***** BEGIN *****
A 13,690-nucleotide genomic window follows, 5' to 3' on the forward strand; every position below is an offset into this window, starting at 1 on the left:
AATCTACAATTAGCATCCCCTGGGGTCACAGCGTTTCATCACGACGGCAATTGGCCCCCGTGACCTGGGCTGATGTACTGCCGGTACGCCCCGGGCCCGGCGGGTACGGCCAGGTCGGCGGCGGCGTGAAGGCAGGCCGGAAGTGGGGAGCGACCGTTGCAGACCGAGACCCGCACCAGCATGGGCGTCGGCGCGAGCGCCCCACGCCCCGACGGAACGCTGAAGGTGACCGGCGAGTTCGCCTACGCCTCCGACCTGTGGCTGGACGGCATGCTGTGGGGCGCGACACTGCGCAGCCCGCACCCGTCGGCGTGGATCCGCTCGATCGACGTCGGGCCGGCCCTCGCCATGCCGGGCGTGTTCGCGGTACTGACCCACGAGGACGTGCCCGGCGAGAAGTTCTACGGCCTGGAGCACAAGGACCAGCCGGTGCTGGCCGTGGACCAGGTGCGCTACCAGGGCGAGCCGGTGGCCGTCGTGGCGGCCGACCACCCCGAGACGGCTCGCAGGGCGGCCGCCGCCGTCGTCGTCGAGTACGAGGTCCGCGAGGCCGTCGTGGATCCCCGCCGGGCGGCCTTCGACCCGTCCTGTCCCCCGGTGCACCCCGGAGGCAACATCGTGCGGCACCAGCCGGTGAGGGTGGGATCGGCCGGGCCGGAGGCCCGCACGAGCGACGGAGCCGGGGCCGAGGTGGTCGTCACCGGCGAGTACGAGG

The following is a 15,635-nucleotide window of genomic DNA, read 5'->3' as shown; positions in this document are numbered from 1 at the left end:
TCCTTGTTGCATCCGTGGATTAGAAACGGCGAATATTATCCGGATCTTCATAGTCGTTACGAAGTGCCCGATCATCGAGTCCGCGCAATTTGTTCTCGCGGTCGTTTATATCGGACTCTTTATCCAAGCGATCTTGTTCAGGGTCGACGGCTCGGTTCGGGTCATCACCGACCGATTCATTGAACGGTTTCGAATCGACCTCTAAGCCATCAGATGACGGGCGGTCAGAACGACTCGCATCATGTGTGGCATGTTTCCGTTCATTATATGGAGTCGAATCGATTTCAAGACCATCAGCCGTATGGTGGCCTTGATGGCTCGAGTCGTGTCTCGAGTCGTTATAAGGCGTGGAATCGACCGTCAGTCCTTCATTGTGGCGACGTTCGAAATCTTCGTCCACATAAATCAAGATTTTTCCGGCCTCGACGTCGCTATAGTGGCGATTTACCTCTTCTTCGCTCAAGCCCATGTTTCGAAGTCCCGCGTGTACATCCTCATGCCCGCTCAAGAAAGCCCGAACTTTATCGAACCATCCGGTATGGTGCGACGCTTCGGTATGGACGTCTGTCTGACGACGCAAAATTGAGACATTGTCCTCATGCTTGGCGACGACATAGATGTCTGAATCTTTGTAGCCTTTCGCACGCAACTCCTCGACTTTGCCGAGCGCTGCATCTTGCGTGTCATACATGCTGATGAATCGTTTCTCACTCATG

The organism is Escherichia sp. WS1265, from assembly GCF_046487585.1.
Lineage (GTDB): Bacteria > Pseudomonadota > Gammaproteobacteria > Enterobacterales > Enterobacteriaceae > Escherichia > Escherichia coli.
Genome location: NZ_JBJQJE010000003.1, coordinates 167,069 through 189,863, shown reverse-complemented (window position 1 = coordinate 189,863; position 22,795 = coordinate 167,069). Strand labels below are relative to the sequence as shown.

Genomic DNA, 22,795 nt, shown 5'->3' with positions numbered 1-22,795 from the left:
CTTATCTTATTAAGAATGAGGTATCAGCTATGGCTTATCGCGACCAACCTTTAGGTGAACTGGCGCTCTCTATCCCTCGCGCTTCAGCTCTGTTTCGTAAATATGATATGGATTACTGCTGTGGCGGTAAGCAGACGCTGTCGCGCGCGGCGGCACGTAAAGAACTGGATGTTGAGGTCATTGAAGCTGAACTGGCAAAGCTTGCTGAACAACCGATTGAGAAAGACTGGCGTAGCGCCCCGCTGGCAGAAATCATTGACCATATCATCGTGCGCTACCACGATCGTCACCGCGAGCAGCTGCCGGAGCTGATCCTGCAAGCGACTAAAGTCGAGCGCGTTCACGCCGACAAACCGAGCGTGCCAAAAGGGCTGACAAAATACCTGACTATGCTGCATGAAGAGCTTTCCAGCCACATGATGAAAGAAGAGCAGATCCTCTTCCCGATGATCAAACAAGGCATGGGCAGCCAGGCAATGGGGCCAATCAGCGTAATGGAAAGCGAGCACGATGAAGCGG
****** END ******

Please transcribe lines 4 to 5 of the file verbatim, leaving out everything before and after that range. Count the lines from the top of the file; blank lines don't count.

TCCTTGTTGCATCCGTGGATTAGAAACGGCGAATATTATCCGGATCTTCATAGTCGTTACGAAGTGCCCGATCATCGAGTCCGCGCAATTTGTTCTCGCGGTCGTTTATATCGGACTCTTTATCCAAGCGATCTTGTTCAGGGTCGACGGCTCGGTTCGGGTCATCACCGACCGATTCATTGAACGGTTTCGAATCGACCTCTAAGCCATCAGATGACGGGCGGTCAGAACGACTCGCATCATGTGTGGCATGTTTCCGTTCATTATATGGAGTCGAATCGATTTCAAGACCATCAGCCGTATGGTGGCCTTGATGGCTCGAGTCGTGTCTCGAGTCGTTATAAGGCGTGGAATCGACCGTCAGTCCTTCATTGTGGCGACGTTCGAAATCTTCGTCCACATAAATCAAGATTTTTCCGGCCTCGACGTCGCTATAGTGGCGATTTACCTCTTCTTCGCTCAAGCCCATGTTTCGAAGTCCCGCGTGTACATCCTCATGCCCGCTCAAGAAAGCCCGAACTTTATCGAACCATCCGGTATGGTGCGACGCTTCGGTATGGACGTCTGTCTGACGACGCAAAATTGAGACATTGTCCTCATGCTTGGCGACGACATAGATGTCTGAATCTTTGTAGCCTTTCGCACGCAACTCCTCGACTTTGCCGAGCGCTGCATCTTGCGTGTCATACATGCTGATGAATCGTTTCTCACTCATG

The organism is Escherichia sp. WS1265, from assembly GCF_046487585.1.